Christian Zionist writers are apt (too apt, in my opinion) to brand those who disagree with them as peddlers of ‘replacement theology’, as teaching that the church replaces Israel in God’s purposes.
Now, I will not dispute that some non-Zionists do use the language of ‘replacement’ (or something similar), and are perhaps give the impression that, in their view, God has washed his hands of his historic chosen people. The gospel has been taken away from the Jews, and given instead to the Gentiles.
But, on the whole, the discussion about ‘replacement theology’ is a red herring. What most non-Zionists teach is what some call ‘fulfilment theology’, or what Sam Storms calls ‘inclusion theology’.
The church no more replaces Israel in God’s purposes than the butterfly replaces the caterpillar. The butterfly is the caterpillar in a more developed form.
Similarly, the church doesn’t replace Israel. The church is Israel as God intended Israel to be.
What we see in the New Testament, then, is an expanded definition of who Israel is. In Old Testament times, ethnicity was key. An Israelite was a physical descendant of Abraham, Isaac and Jacob.
But now, with the coming of Christ and the expansion of the gospel into the whole world, the definition of Israel has been enlarged. It includes all those who belong to God through Christ, be they Jews or Gentiles.
When God gave promises in Genesis 12-17, he seemed to have in mind Abraham and all his physical progeny. But it was narrowed down to the progeny of Isaac (and not Ishmael), Jacob (and not Esau). And finally it is narrowed down to just one person – the Lord Jesus Christ (Gal 3:16). All God’s promises find their ‘yes’ in Christ.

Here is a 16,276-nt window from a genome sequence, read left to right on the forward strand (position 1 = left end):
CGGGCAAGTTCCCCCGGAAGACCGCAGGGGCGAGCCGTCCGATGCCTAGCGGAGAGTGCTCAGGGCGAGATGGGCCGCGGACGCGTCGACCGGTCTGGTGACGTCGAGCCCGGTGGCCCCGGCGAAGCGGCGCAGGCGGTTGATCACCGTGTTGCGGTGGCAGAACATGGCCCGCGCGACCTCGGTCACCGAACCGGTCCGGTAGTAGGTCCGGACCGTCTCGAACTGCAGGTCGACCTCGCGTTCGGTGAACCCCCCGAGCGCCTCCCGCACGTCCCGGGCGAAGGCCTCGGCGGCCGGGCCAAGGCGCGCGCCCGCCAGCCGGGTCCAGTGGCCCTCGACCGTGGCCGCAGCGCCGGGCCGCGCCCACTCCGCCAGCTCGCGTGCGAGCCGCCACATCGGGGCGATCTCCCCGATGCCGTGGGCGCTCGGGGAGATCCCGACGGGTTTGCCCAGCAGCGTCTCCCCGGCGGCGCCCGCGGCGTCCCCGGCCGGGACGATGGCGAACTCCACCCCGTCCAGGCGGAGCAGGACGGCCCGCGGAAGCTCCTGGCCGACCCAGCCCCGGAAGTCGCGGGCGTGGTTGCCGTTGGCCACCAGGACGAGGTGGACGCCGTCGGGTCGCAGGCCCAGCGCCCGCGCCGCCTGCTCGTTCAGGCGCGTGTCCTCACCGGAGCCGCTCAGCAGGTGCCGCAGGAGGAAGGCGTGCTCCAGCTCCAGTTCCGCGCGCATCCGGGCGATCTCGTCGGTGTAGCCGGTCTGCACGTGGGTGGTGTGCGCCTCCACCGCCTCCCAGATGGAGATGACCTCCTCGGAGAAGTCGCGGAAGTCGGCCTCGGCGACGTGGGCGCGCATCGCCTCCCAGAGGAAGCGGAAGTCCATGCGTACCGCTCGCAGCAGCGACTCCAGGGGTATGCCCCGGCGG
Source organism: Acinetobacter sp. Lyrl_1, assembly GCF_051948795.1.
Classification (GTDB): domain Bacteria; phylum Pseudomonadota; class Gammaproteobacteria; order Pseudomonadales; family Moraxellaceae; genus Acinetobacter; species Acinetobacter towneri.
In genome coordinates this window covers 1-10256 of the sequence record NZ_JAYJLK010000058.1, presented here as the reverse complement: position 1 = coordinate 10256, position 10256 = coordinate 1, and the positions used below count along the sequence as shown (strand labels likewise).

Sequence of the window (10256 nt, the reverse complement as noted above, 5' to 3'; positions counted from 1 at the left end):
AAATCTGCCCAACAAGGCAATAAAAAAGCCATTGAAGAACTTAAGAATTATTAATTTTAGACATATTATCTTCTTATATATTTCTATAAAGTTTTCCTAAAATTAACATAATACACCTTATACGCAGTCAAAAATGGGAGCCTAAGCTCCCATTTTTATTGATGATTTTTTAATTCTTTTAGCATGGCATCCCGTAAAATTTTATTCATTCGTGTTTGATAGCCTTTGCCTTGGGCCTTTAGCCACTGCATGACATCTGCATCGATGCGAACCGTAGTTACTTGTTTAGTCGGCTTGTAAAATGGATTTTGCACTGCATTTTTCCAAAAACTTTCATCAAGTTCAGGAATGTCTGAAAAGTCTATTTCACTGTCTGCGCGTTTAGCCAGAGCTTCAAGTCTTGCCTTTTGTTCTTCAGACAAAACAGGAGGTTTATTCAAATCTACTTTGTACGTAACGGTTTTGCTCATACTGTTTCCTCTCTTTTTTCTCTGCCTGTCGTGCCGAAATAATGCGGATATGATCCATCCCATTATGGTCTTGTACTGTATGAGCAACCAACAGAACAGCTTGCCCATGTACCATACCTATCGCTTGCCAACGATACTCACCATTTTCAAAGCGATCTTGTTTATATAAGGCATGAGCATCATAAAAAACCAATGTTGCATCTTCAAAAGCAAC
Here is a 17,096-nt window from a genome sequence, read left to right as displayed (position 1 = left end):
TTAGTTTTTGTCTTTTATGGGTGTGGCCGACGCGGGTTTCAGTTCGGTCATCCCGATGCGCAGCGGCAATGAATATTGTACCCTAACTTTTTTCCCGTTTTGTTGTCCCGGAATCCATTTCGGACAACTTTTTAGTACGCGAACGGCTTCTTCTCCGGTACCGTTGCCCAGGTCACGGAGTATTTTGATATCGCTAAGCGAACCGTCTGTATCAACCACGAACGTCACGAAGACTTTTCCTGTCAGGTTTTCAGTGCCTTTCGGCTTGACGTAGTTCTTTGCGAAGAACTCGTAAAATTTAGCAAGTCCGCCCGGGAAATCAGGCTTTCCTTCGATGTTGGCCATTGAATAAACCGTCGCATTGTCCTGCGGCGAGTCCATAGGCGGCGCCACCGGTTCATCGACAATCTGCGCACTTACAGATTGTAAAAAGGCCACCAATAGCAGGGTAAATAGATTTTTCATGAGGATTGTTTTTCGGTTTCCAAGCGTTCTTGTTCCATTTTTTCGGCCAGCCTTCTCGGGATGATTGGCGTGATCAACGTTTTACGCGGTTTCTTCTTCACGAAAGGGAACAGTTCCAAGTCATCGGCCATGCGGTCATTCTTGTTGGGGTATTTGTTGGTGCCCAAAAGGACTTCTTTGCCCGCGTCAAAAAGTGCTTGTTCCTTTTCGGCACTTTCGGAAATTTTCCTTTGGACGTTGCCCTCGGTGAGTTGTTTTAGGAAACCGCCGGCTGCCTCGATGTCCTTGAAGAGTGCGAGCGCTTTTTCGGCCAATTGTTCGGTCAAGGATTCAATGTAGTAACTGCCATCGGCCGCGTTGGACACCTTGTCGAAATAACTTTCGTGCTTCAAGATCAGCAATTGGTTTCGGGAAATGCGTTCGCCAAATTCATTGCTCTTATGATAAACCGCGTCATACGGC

So, ‘in Christ Jesus you are all sons of God, through faith. . . . And if you are Christ’s, then you are Abraham’s offspring, heirs according to promise. (Gal. 3:28–29).’
So the question is not whose blood you have in your veins, but whose faith you have in your heart; not a matter of physical descent, but of new birth.
According to Paul in Romans 2:28f the true Jew is one who is circumcised in heart, not in body.
Believing Gentiles are now included with believing Jews as ‘members of the commonwealth of Israel’ (Eph 2:12). They are ‘fellow citizens with the saints and members of the household of God’ (Eph 2:19). The dividing wall has been broken down, Eph 2:14; one man has been created in place of two, Eph 2:15.
The temporary nature of the Abrahamic covenant is the burden of the Letter to the Hebrews.
Sam Storms (on whose article the above notes are based), writes:
‘So I don’t believe God’s saving work among ethnic Jews means he will reconstitute the old covenant theocracy of Israel. I believe that all believing ethnic Jews, together with all believing ethnic Gentiles, will together constitute the elect, the church, “the one holy nation” in covenant with God (1 Pet. 2:9). And because they are all in Christ, the true seed of Abraham, they are all the seed of Abraham and heirs of the promise.’
‘I don’t believe in replacement theology; I believe in inclusion theology: Gentiles have now been included in the commonwealth of Israel and are as much “true Jews” as are believing ethnic Jews. It isn’t replacement but fulfillment, just as the butterfly fulfills and completes what God intended when he first crafted a caterpillar.’